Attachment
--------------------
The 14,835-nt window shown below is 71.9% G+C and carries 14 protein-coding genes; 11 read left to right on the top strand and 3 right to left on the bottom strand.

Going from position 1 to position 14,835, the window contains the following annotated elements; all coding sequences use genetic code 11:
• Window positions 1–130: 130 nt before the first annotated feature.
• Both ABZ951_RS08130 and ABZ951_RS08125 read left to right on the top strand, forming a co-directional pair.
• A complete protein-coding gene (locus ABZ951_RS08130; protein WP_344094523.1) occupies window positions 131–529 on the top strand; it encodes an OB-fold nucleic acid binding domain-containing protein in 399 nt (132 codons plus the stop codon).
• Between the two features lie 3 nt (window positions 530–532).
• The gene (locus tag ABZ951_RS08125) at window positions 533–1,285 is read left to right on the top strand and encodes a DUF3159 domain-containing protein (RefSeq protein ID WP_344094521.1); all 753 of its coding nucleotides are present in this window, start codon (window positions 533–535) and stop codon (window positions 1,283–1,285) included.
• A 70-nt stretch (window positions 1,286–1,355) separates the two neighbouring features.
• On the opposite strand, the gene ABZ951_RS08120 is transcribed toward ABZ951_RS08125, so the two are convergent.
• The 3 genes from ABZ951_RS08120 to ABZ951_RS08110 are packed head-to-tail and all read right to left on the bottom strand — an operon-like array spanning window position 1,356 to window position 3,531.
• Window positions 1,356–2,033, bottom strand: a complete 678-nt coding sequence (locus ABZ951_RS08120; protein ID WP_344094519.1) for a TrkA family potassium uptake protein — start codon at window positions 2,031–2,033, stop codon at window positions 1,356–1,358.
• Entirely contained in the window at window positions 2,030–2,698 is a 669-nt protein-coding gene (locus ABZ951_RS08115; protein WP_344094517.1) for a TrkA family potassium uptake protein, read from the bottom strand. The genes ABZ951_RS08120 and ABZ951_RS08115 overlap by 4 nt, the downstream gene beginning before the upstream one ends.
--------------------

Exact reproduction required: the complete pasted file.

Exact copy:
The 14,835-nt window shown below is 71.9% G+C and carries 14 protein-coding genes; 11 read left to right on the top strand and 3 right to left on the bottom strand.

Going from position 1 to position 14,835, the window contains the following annotated elements; all coding sequences use genetic code 11:
• Window positions 1–130: 130 nt before the first annotated feature.
• Both ABZ951_RS08130 and ABZ951_RS08125 read left to right on the top strand, forming a co-directional pair.
• A complete protein-coding gene (locus ABZ951_RS08130; protein WP_344094523.1) occupies window positions 131–529 on the top strand; it encodes an OB-fold nucleic acid binding domain-containing protein in 399 nt (132 codons plus the stop codon).
• Between the two features lie 3 nt (window positions 530–532).
• The gene (locus tag ABZ951_RS08125) at window positions 533–1,285 is read left to right on the top strand and encodes a DUF3159 domain-containing protein (RefSeq protein ID WP_344094521.1); all 753 of its coding nucleotides are present in this window, start codon (window positions 533–535) and stop codon (window positions 1,283–1,285) included.
• A 70-nt stretch (window positions 1,286–1,355) separates the two neighbouring features.
• On the opposite strand, the gene ABZ951_RS08120 is transcribed toward ABZ951_RS08125, so the two are convergent.
• The 3 genes from ABZ951_RS08120 to ABZ951_RS08110 are packed head-to-tail and all read right to left on the bottom strand — an operon-like array spanning window position 1,356 to window position 3,531.
• Window positions 1,356–2,033, bottom strand: a complete 678-nt coding sequence (locus ABZ951_RS08120; protein ID WP_344094519.1) for a TrkA family potassium uptake protein — start codon at window positions 2,031–2,033, stop codon at window positions 1,356–1,358.
• Entirely contained in the window at window positions 2,030–2,698 is a 669-nt protein-coding gene (locus ABZ951_RS08115; protein WP_344094517.1) for a TrkA family potassium uptake protein, read from the bottom strand. The genes ABZ951_RS08120 and ABZ951_RS08115 overlap by 4 nt, the downstream gene beginning before the upstream one ends.